Shows & Panels
- The 2014 Big Picture on Cyber Security
- AFCEA Answers
- Ask the CIO
- Connected Government: How to Build and Procure Network Services for the Future
- Continuing Diagnostics and Mitigation: Discussion of Progress and Next Steps
- Federal Executive Forum
- Federal Tech Talk
- The Intersection: Where Technology Meets Transformation
- Maximizing ROI Through Data Center Consolidation
- Moving to the Cloud. What's the best approach for me
- Navigating Tough Choices in Government Cloud Computing
- The New Generation of Database
- Satellite Communications: Acquiring SATCOM in Tight Times
- Transformative Technology: Desktop Virtualization in Government
- Value of Health IT
Shows & Panels
Search Tags: shutdown
John Cooney, former General Counsel of the Office of Management and Budget in 1995 looks back at the last shutdown for us.
A government shutdown appears to be averted... for now. The Hill's Erik Wasson tells us what's next.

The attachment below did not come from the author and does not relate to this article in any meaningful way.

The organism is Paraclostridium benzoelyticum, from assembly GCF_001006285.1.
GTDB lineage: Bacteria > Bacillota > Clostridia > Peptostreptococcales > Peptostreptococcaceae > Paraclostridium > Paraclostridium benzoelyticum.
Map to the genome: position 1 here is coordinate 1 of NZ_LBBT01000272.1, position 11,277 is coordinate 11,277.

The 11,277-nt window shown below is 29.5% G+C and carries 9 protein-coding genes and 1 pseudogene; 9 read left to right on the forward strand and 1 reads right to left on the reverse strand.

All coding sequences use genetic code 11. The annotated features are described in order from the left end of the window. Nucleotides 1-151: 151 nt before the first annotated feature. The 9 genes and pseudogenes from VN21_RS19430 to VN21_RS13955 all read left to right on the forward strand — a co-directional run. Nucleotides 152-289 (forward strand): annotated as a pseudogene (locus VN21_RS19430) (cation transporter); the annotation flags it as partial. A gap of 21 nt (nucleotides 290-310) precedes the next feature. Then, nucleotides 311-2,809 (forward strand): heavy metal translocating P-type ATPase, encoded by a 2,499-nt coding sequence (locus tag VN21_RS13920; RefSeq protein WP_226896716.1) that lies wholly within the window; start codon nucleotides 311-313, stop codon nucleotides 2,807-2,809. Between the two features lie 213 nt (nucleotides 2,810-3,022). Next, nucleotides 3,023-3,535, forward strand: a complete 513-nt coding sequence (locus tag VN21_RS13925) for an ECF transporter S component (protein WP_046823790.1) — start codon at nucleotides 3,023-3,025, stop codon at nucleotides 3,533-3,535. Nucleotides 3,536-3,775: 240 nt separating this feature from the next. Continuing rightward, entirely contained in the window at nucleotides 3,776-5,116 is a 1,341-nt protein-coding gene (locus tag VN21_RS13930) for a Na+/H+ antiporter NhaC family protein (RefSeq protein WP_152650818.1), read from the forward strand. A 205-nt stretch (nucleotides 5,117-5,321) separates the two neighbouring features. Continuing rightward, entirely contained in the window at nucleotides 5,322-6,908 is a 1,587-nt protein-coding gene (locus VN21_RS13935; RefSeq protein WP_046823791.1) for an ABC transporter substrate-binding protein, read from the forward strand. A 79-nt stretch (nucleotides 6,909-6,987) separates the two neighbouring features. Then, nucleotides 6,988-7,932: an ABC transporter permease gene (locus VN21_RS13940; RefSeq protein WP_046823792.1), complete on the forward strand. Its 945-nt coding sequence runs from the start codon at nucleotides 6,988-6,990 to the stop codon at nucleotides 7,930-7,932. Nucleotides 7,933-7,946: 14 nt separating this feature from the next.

Federal workers, contractors and contract employees are all facing some unknowns.
If there is a government shutdown some federal workers have a plan to punish the politicians who caused it. Unfortunately some of their tactics are the equivalent of shooting themselves in the foot. Senior Correspondent Mike Causey explains.
It's not just federal employees that are concerned about the potential government shutdown. We get tips on how contractors should be preparing from federal sales consultant Rob Guerra.
The director of OPM during the Shutdown of '95 sees some similarities and some differences from this year's situation. Jim King explains.
With only a week left before federal spending authority runs out, both parties have sought to preemptively blame the other if a shutdown does occur. The Hill's Erik Wasson explains what's next.
Friday midnight is the deadline for a possible government shutdown but Senior Correspondent Mike Causey says the Great Government Shutdown of 2011 would not be like your father's shutdown of 1995-96 which also included a blizzard. He says there is more good news, and even more very bad news, for government workers this time around.